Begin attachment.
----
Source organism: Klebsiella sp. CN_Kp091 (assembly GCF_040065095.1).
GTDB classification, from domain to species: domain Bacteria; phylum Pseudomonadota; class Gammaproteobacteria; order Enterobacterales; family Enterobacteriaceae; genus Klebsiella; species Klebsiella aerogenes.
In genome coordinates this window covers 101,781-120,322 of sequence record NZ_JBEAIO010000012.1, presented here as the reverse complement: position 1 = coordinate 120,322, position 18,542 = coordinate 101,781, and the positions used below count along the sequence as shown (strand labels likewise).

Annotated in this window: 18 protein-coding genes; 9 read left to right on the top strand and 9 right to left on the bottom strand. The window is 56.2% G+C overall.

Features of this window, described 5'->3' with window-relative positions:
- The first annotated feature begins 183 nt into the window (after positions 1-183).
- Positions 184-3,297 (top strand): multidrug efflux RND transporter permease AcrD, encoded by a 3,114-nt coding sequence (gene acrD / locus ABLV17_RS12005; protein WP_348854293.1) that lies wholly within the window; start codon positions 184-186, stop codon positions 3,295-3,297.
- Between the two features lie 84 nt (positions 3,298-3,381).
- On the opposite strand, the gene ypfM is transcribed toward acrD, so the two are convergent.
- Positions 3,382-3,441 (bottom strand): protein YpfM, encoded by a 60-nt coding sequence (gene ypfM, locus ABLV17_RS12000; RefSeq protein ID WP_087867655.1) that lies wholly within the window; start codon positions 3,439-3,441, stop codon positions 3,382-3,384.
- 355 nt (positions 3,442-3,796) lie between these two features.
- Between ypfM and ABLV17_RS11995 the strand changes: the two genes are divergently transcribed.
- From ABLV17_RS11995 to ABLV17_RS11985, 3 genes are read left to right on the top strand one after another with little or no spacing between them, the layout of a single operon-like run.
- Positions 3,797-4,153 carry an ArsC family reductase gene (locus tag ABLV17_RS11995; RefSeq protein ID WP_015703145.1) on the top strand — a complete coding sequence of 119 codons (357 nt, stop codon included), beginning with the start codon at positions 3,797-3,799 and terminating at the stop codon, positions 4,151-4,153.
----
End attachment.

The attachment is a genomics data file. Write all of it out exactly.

Source organism: Klebsiella sp. CN_Kp091 (assembly GCF_040065095.1).
GTDB classification, from domain to species: domain Bacteria; phylum Pseudomonadota; class Gammaproteobacteria; order Enterobacterales; family Enterobacteriaceae; genus Klebsiella; species Klebsiella aerogenes.
In genome coordinates this window covers 101,781-120,322 of sequence record NZ_JBEAIO010000012.1, presented here as the reverse complement: position 1 = coordinate 120,322, position 18,542 = coordinate 101,781, and the positions used below count along the sequence as shown (strand labels likewise).

Annotated in this window: 18 protein-coding genes; 9 read left to right on the top strand and 9 right to left on the bottom strand. The window is 56.2% G+C overall.

Features of this window, described 5'->3' with window-relative positions:
- The first annotated feature begins 183 nt into the window (after positions 1-183).
- Positions 184-3,297 (top strand): multidrug efflux RND transporter permease AcrD, encoded by a 3,114-nt coding sequence (gene acrD / locus ABLV17_RS12005; protein WP_348854293.1) that lies wholly within the window; start codon positions 184-186, stop codon positions 3,295-3,297.
- Between the two features lie 84 nt (positions 3,298-3,381).
- On the opposite strand, the gene ypfM is transcribed toward acrD, so the two are convergent.
- Positions 3,382-3,441 (bottom strand): protein YpfM, encoded by a 60-nt coding sequence (gene ypfM, locus ABLV17_RS12000; RefSeq protein ID WP_087867655.1) that lies wholly within the window; start codon positions 3,439-3,441, stop codon positions 3,382-3,384.
- 355 nt (positions 3,442-3,796) lie between these two features.
- Between ypfM and ABLV17_RS11995 the strand changes: the two genes are divergently transcribed.
- From ABLV17_RS11995 to ABLV17_RS11985, 3 genes are read left to right on the top strand one after another with little or no spacing between them, the layout of a single operon-like run.
- Positions 3,797-4,153 carry an ArsC family reductase gene (locus tag ABLV17_RS11995; RefSeq protein ID WP_015703145.1) on the top strand — a complete coding sequence of 119 codons (357 nt, stop codon included), beginning with the start codon at positions 3,797-3,799 and terminating at the stop codon, positions 4,151-4,153.